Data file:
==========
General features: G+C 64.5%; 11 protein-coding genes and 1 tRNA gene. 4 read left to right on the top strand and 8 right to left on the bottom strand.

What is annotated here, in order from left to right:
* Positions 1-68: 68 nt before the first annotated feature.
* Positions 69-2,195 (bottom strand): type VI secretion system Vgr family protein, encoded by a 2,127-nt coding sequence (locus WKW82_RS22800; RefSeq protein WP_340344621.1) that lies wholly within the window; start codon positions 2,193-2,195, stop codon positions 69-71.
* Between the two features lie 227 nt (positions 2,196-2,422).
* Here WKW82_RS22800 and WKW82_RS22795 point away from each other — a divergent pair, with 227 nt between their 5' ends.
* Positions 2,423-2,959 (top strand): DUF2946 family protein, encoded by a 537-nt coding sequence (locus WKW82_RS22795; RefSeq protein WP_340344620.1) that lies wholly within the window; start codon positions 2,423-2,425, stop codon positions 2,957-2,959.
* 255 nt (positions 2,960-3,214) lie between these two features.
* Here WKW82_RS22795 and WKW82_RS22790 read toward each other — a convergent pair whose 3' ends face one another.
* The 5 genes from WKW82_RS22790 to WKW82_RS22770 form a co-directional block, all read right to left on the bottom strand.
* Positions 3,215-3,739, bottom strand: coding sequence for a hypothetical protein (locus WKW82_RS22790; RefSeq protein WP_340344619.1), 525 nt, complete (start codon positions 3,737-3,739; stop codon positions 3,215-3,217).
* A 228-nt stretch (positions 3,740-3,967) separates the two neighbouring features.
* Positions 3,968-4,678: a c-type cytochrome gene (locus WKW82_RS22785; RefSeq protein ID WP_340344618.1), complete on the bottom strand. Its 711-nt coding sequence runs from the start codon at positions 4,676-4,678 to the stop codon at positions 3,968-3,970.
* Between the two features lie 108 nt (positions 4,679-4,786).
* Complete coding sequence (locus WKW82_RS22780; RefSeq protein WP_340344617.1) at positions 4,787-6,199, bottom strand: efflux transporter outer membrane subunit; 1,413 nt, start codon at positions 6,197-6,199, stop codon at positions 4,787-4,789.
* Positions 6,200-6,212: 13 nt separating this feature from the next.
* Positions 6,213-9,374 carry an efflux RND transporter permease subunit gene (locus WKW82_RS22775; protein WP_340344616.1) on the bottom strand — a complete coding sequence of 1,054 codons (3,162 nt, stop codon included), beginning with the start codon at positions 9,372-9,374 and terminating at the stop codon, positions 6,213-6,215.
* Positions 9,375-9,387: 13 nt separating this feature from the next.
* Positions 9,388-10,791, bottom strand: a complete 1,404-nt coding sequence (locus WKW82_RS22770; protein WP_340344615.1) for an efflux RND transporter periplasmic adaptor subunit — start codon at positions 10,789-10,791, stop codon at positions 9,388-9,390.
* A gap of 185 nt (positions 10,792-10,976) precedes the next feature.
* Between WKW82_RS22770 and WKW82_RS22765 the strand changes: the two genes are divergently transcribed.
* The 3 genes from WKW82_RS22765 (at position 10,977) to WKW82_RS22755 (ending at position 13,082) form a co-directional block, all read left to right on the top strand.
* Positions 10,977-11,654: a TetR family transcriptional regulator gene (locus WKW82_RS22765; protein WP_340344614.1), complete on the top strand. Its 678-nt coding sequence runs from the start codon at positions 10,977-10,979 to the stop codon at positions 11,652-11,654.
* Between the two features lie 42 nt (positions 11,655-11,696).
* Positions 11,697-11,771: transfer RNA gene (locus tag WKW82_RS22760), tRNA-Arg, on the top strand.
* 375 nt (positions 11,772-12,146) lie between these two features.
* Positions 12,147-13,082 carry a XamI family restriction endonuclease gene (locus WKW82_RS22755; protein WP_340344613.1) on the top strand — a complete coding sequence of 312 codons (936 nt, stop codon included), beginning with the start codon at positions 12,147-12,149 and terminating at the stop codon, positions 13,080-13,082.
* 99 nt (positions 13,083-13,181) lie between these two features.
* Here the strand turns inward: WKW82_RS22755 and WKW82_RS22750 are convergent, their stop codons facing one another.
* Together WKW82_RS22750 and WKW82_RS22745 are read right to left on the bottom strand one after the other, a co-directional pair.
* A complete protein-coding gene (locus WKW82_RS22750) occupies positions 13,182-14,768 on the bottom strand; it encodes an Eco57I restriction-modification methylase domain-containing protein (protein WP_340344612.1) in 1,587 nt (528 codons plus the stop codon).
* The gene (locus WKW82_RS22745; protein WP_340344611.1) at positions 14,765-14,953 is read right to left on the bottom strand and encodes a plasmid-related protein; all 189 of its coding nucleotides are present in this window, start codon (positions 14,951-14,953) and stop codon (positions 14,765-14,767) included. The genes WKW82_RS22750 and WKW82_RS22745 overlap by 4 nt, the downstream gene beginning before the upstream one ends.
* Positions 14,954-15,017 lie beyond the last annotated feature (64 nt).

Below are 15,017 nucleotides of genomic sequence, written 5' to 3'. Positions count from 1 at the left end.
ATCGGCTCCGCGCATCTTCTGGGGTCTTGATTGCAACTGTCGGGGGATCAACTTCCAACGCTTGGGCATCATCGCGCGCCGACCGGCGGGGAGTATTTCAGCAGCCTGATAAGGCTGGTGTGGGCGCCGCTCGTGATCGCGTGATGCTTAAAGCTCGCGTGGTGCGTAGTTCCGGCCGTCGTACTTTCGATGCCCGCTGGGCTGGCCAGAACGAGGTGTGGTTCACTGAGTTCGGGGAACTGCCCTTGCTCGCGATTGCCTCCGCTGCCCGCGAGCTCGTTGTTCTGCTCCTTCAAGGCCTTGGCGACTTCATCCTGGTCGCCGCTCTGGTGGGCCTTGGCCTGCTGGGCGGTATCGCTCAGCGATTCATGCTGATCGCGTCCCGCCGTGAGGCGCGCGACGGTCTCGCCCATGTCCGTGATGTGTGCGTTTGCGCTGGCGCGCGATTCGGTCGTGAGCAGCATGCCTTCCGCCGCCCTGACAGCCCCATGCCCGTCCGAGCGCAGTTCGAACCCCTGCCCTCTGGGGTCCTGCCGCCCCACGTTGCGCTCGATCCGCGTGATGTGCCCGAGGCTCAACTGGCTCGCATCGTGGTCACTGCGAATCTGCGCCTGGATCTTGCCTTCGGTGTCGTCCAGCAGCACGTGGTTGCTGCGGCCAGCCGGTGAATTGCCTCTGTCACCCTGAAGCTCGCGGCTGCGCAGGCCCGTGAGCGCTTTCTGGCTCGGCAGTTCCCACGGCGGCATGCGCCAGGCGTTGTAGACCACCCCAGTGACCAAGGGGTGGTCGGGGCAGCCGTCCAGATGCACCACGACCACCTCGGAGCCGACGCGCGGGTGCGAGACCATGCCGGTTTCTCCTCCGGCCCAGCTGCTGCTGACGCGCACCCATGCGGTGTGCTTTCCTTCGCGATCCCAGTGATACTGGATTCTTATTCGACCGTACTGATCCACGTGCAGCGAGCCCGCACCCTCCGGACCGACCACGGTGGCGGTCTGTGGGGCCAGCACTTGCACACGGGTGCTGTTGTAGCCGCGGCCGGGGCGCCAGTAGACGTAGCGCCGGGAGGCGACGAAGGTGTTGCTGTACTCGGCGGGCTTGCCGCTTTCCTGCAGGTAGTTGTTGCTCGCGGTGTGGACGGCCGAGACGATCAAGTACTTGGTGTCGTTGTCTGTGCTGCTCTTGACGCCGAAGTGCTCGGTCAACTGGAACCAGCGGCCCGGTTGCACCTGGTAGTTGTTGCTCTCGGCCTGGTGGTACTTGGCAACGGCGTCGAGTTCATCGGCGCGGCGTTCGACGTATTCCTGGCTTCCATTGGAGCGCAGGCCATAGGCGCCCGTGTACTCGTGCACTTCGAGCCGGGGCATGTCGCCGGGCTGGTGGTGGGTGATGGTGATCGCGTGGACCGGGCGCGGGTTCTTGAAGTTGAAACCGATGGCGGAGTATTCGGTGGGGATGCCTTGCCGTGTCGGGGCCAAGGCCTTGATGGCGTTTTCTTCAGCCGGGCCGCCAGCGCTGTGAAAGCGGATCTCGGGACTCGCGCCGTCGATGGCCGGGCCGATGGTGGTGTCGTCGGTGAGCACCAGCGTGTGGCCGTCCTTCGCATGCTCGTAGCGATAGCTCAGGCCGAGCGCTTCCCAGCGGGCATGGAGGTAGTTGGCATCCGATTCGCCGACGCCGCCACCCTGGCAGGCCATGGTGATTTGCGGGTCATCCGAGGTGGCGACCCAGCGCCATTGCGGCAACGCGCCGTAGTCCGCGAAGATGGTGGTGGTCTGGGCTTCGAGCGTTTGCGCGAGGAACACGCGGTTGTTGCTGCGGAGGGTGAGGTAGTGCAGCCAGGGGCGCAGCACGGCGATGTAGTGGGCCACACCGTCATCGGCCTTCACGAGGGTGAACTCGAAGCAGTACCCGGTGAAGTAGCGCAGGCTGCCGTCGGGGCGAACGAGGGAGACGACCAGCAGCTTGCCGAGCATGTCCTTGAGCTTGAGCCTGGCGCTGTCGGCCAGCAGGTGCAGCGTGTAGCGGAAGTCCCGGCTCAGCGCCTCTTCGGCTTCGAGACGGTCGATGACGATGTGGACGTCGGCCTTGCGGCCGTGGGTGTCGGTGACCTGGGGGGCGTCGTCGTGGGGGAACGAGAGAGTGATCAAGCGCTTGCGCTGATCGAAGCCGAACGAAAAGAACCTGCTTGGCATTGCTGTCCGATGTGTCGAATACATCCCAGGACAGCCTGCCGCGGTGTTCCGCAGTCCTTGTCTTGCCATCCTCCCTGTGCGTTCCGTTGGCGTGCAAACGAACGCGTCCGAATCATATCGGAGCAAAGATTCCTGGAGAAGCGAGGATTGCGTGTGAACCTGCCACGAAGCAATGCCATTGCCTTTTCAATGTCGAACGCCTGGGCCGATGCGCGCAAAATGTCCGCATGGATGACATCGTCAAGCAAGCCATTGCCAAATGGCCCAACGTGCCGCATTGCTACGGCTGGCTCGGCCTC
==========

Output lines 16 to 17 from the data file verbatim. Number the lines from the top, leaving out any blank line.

* Positions 6,200-6,212: 13 nt separating this feature from the next.
* Positions 6,213-9,374 carry an efflux RND transporter permease subunit gene (locus WKW82_RS22775; protein WP_340344616.1) on the bottom strand — a complete coding sequence of 1,054 codons (3,162 nt, stop codon included), beginning with the start codon at positions 9,372-9,374 and terminating at the stop codon, positions 6,213-6,215.